Woodilee Lunatic Asylum, postcard from c.1900
I now turn to the school staff, and start with the Infants teacher, Miss Ellen Adam. I am certain that Miss Adam had taught the Infants for the better part of forty years, as Mr. James S. Walker (of Walker, Fraser and Steel, the Glasgow Estate Agents) who travelled with me on a ship from Cape Town to London, was certainly a pupil of Miss Adams long before me! The Infants class was divided into two parts – one for new entrants, and the other for those children who has been at school, perhaps, for six months. Miss Adam lived with a Miss Burton in a house in Heath Avenue, Lenzie. She was very well thought of, and many parents were quite anxious that their children would have the vital early grounding in reading, writing and counting, which Miss Adam would impart.
Next door to the Infants classroom was that of the Qualifying class. This was the class at the end of the Junior School, and, depending upon performance, the pupils were sorted into which type of course they would embark upon in the Senior School. The lady in charge of this Qualifying Class was for many years Miss Isabella McCombie, and she, like Miss Adam, had many admirers. I recollect that from time to time some of her former pupils would visit the school to see Miss McCombie. She lived in the Hillhead area of Glasgow, and travelled by train from Glasgow Queen Street station in company with a Miss Buist (of whom more anon). Looking back, I cannot remember an occasion upon which these trains were late, for these ladies (and the pupils who came by train) had to be in the school for a 9 a.m. start.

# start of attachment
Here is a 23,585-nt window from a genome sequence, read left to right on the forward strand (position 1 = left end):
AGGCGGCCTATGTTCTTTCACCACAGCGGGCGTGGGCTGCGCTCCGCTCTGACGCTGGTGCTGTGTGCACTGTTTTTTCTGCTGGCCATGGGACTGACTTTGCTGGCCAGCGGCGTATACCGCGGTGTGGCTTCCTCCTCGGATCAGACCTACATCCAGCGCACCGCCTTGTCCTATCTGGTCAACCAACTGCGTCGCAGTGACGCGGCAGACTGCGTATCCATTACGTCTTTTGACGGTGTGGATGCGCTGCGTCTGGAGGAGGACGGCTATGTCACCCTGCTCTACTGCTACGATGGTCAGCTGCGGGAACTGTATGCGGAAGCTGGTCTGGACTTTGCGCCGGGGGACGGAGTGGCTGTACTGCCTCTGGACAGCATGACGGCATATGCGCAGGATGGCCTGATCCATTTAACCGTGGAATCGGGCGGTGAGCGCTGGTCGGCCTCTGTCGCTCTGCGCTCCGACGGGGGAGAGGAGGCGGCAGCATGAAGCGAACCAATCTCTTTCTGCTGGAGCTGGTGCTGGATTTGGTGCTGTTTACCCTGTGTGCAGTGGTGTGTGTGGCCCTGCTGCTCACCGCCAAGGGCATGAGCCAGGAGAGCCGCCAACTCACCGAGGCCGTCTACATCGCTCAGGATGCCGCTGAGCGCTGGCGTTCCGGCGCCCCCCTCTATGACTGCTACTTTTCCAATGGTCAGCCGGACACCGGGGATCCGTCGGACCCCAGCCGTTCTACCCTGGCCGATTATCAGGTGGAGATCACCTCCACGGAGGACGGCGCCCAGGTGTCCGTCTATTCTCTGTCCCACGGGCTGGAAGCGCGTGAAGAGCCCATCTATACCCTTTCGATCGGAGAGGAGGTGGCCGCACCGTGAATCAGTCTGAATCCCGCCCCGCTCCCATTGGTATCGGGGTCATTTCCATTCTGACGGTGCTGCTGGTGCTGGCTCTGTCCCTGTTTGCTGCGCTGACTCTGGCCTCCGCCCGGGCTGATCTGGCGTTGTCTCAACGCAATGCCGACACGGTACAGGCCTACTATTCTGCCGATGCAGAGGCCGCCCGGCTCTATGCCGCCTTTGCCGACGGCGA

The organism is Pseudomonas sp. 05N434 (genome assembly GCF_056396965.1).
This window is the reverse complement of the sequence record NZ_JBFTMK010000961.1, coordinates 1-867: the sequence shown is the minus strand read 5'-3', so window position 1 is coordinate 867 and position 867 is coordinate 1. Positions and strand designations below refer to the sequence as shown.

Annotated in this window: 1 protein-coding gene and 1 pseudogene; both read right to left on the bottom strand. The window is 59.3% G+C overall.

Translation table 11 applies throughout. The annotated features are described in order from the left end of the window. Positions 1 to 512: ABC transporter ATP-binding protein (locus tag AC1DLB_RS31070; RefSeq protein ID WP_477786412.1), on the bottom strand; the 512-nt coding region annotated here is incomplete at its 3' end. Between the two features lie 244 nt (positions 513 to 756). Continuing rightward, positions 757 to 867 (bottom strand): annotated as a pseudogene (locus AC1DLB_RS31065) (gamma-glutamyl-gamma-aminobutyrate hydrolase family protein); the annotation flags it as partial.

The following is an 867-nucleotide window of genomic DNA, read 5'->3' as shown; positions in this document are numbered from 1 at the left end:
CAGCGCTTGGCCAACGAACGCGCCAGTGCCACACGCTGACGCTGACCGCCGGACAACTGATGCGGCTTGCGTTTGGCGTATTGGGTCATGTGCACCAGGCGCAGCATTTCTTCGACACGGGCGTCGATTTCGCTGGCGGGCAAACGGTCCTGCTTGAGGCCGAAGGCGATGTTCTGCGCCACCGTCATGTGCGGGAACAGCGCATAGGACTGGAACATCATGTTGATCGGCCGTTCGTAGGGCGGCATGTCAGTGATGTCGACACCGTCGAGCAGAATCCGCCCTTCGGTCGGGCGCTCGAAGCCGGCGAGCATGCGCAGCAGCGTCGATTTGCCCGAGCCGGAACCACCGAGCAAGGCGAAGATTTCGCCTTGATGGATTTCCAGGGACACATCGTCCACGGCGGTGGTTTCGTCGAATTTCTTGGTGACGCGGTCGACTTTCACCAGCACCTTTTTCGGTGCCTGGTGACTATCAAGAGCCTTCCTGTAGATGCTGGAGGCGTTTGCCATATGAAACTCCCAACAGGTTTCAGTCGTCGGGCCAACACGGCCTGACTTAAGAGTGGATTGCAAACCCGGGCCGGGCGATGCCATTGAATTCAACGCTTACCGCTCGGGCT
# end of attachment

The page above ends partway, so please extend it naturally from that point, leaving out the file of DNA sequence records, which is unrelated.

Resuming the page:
On the East side of Miss McCombie’s room was that of the head Mathematics teacher. The first gentleman in this room was Mr. Roderick McLean, who was a very tall man and who ruled with a rod of iron. He supervised the pupils changing classrooms at each period, and pity help you if he saw you misbehave in any way. Mr. McLean had a daughter, Margaret, who was at the school in my days, too. After Mr. McLean left, we got Mr. George Mutch, and he taught Mathematics for the rest of my time at Lenzie Academy.
Next we come to the rooms of the Classics Master, Dr. Alfred Smith. Dr. Smith lived in a house off Beech Road, Lenzie, and was a noted bowler in Lenzie Bowling Club.
The last classroom on this, the South side of the building, was that of Mr. Sidney Baines, the Music Teacher. Mr. Baines had a most unenviable job trying to teach Music, as it appeared to me that few pupils were interested, and those that were, like myself, were taking private tuition in Pianoforte outwith the school. Mr. Baines was also Organist of Lenzie (Old) Parish Church. He had a son, Crawford, who went into the Merchant Navy. The family lived in Moncrieff Avenue.
Lenzie Parish Church of Scotland